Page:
'Til then, what are your thoughts? Do you preach the lectionary or not? Why? Do you think there is a correlation between theology and the choice to preach or not preach from the lectionary? How do you keep your preaching grounded?

Movie Review: In Her Shoes

I went to see In Her Shoes tonight, and was happily surprised. I expected a fluffy feel-good movie. I like fluffy feel-good movies sometimes. But this movie had a lot more depth to it, and was much more than a romantic comedy or romantic drama.

The movie was certainly about relationships, between siblings, in-laws, parents and children, grandparents and grandchildren. But I think that it was especially about how we view and value ourselves. The two main characters, played by two different and talented actresses, Cameron Diaz and Toni Collette, are very opposite - one extrovert, one introvert, one seemingly boundless in confidence, the other self-doubting. But both seem to struggle with their own self-value, to doubt their worth as a person.

I guess it is that aspect of the human condition - how unconvinced we are of our own worth and value - that spoke to me the most. I look at people in my own life who are so gifted and talented and who I admire and wish I was more like - I look at them, and see them so full of bad things to say about themselves, so full of inner-conflict about who they are and what they should be doing and questioning how much they matter. I do the same thing about my own worth, of course. But this movie reminded me, if not explicitly intending to do so, of our personal worth. Are we made in God's image? We have great worth, immeasurable.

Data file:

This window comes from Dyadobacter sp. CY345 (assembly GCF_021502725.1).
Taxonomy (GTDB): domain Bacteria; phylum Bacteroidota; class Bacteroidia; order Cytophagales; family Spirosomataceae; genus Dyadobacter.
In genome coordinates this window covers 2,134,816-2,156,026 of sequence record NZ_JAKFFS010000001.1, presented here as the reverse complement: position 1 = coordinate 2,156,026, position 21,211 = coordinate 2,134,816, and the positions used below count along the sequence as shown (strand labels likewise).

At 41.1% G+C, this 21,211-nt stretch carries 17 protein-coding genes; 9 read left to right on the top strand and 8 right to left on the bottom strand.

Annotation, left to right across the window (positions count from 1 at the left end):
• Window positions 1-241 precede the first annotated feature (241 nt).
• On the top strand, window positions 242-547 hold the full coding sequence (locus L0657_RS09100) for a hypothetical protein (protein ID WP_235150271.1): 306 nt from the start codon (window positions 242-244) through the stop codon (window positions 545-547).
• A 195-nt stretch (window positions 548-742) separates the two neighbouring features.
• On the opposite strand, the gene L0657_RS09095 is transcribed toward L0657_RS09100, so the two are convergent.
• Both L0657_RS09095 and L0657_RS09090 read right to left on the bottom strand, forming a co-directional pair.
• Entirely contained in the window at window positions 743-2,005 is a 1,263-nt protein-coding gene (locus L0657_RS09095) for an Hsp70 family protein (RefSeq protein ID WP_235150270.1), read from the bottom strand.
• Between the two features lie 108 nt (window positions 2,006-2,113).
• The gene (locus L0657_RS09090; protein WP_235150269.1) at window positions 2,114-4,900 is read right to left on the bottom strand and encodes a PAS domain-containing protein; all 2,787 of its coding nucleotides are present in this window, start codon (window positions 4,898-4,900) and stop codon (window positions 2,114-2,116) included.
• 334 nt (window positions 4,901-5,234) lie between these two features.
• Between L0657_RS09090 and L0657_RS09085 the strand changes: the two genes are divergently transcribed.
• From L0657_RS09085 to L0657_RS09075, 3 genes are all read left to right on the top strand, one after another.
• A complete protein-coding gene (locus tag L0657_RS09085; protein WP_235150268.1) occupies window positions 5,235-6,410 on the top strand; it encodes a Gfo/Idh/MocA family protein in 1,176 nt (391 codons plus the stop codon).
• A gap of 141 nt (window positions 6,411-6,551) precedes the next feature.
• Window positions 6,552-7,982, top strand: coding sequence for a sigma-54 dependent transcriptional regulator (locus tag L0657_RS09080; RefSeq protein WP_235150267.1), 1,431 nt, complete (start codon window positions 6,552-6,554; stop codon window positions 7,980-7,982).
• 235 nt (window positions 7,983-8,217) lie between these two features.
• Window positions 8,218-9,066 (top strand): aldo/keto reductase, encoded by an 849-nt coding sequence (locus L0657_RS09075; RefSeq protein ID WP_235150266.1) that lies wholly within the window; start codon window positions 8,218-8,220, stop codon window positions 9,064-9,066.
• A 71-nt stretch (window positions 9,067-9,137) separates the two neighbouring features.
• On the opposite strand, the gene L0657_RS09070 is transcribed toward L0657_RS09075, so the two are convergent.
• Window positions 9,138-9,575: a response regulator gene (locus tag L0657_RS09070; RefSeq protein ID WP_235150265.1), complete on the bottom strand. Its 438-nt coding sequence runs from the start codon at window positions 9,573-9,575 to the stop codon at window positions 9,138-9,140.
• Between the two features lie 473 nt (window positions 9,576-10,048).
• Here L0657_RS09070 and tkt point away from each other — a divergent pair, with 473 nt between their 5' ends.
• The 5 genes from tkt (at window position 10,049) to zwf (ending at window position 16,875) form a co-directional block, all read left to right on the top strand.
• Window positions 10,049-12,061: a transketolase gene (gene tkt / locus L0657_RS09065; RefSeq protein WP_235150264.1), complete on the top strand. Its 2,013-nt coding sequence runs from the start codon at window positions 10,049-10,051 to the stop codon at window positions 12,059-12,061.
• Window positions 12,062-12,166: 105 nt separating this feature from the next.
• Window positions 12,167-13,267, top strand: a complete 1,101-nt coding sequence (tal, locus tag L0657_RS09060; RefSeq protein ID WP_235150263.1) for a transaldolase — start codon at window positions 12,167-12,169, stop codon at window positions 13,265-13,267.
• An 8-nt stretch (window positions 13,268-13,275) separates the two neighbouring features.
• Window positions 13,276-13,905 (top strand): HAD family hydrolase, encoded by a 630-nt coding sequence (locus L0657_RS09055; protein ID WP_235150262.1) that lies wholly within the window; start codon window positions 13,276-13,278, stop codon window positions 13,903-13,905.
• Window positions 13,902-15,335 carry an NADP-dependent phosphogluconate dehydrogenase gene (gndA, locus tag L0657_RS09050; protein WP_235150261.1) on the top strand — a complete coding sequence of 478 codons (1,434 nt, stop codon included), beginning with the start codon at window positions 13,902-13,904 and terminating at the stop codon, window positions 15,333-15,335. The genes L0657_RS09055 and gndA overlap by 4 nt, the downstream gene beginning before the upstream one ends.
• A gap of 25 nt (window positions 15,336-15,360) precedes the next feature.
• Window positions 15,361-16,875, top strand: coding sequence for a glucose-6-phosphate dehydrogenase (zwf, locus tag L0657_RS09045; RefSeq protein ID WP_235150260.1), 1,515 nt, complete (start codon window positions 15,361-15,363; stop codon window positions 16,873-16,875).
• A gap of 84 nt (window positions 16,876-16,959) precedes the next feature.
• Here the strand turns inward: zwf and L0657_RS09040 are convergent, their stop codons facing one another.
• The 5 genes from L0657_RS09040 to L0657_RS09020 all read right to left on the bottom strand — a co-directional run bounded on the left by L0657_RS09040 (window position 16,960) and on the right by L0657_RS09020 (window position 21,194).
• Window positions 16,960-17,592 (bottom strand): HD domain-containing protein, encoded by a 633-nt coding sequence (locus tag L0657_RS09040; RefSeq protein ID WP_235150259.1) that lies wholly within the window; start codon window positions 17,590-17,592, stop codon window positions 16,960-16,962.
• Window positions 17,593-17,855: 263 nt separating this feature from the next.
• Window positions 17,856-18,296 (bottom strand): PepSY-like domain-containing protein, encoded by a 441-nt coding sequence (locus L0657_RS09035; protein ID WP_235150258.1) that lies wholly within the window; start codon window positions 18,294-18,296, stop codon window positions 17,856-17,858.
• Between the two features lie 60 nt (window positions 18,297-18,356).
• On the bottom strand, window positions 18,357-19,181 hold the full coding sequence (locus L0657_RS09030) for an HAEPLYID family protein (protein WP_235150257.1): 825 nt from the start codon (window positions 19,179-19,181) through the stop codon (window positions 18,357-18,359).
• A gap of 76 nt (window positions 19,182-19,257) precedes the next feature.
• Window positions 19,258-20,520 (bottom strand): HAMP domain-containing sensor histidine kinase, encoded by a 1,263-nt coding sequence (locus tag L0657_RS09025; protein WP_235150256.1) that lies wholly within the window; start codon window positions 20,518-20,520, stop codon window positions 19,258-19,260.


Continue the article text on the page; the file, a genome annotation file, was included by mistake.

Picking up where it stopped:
A poem is read at the end of the movie, which I'm sure many others like myself will be looking up, by e. e. cummings, "i carry your heart within me":

i carry your heart with me (i carry it inmy heart)
i am never without it (anywherei go you go, my dear;
and whatever is done by only me is your doing, my darling)
i fear no fate (for you are my fate, my sweet)
i want no world (for beautiful you are my world, my true)
and it's you are whatever a moon has always meant
and whatever a sun will always sing is you
here is the deepest secret nobody knows(here is the root of the root and the bud of the bud and the sky of the sky of a tree called life; which grows higher than soul can hope or mind can hide) and this is the wonder that's keeping the stars apart
i carry your heart (i carry it in my heart)

CROPwalking again

I am walking in the CROPwalk again this year in our community, a program of Church World Service. With all of the natural disasters that have struck the globe this year, I know people are overextended financially. I'm certainly having a harder time raising funds this year than last. But if you have $10 to spare, please consider donating to this great ministry...

Click to donate:

Sunday, October 09, 2005

Saturday, October 08, 2005

Calendar Girls: UMC Clergywomen?